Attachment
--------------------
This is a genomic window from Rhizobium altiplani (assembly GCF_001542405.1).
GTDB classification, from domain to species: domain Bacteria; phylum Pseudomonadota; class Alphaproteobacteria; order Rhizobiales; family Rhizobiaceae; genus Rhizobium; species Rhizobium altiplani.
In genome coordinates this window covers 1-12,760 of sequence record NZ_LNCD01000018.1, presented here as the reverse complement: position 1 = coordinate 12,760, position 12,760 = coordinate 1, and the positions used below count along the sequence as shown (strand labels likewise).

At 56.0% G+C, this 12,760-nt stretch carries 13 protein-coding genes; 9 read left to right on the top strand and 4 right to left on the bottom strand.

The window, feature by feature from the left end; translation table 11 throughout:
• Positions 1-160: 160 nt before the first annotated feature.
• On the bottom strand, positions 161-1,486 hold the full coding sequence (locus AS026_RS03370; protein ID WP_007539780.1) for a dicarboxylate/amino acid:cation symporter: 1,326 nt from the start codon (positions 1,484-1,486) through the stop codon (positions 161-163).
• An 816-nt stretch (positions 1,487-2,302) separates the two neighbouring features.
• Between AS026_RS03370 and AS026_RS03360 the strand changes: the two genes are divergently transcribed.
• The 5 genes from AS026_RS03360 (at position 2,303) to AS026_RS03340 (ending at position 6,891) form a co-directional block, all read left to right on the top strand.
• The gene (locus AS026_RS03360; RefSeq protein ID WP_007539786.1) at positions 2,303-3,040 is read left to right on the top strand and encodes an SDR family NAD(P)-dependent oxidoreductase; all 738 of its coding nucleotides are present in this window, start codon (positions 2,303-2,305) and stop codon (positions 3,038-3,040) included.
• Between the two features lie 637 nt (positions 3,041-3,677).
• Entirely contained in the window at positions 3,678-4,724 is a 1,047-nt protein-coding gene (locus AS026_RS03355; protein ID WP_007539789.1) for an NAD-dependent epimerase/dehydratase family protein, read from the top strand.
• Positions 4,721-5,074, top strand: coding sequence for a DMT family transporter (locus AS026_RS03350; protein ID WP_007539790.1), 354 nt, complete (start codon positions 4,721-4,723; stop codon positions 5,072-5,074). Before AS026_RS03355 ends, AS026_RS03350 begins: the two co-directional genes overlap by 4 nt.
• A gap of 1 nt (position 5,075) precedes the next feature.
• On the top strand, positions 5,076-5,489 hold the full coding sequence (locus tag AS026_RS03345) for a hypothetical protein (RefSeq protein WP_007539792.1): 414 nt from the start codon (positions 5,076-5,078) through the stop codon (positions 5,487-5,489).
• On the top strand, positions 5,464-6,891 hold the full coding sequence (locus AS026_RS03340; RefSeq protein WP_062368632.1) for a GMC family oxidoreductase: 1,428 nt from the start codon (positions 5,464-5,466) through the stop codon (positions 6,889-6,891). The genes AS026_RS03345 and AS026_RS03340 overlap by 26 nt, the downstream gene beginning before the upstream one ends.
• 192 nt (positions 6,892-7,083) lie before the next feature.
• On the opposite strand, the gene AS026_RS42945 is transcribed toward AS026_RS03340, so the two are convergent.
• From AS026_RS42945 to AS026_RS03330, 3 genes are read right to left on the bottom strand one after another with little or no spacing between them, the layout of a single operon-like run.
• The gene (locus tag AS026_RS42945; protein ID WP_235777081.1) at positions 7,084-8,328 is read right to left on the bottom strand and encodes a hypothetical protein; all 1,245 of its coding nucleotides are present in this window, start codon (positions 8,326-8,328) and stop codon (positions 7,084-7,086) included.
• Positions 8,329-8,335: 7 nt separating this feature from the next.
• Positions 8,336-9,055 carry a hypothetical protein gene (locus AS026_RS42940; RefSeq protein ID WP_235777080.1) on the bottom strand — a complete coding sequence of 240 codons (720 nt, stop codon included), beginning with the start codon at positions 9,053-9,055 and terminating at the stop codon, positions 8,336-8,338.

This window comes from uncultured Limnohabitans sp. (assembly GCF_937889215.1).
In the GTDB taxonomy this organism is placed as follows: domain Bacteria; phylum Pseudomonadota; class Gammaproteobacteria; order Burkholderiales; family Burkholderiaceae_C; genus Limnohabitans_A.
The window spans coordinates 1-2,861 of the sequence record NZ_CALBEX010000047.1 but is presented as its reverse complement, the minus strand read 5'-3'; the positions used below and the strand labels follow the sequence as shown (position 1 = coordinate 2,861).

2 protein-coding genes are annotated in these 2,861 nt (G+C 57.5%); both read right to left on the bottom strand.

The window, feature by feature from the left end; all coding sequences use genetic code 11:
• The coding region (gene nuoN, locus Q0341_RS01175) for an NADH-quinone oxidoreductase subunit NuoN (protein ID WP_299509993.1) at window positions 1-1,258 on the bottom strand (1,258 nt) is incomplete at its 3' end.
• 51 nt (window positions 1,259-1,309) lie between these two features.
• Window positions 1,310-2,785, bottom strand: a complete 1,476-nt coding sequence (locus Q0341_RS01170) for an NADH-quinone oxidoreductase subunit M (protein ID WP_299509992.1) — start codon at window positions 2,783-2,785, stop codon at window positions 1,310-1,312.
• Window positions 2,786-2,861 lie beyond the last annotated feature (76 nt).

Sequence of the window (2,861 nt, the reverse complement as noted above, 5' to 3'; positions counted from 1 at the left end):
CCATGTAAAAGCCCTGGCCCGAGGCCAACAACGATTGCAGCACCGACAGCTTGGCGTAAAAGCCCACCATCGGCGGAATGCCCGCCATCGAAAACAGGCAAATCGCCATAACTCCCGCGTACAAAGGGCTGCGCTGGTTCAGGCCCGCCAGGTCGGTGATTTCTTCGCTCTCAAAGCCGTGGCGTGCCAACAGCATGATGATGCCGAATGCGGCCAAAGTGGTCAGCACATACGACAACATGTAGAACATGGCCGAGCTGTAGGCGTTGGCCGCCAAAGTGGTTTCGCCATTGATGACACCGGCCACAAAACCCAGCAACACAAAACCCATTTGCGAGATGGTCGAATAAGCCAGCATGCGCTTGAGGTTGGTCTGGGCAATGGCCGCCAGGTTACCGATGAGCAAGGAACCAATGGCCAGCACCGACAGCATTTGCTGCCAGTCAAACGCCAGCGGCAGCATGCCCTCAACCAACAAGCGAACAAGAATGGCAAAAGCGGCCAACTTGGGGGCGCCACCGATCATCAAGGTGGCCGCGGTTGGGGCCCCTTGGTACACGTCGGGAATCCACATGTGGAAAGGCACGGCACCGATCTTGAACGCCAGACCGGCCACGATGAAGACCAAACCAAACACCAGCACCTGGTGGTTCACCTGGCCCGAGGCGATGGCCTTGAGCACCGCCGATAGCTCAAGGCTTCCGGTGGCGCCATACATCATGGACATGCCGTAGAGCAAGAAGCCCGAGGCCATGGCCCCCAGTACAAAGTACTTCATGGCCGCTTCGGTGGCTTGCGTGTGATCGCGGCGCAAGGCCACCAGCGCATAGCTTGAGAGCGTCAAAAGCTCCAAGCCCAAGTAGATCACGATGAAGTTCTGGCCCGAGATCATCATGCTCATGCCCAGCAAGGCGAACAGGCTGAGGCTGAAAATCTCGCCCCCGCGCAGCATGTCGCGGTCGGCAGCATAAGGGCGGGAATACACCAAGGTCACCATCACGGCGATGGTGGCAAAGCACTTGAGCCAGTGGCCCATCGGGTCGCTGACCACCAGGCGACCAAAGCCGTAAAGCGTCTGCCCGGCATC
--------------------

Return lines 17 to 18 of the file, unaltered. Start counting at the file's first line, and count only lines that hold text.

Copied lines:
• On the top strand, positions 5,464-6,891 hold the full coding sequence (locus AS026_RS03340; RefSeq protein WP_062368632.1) for a GMC family oxidoreductase: 1,428 nt from the start codon (positions 5,464-5,466) through the stop codon (positions 6,889-6,891). The genes AS026_RS03345 and AS026_RS03340 overlap by 26 nt, the downstream gene beginning before the upstream one ends.
• 192 nt (positions 6,892-7,083) lie before the next feature.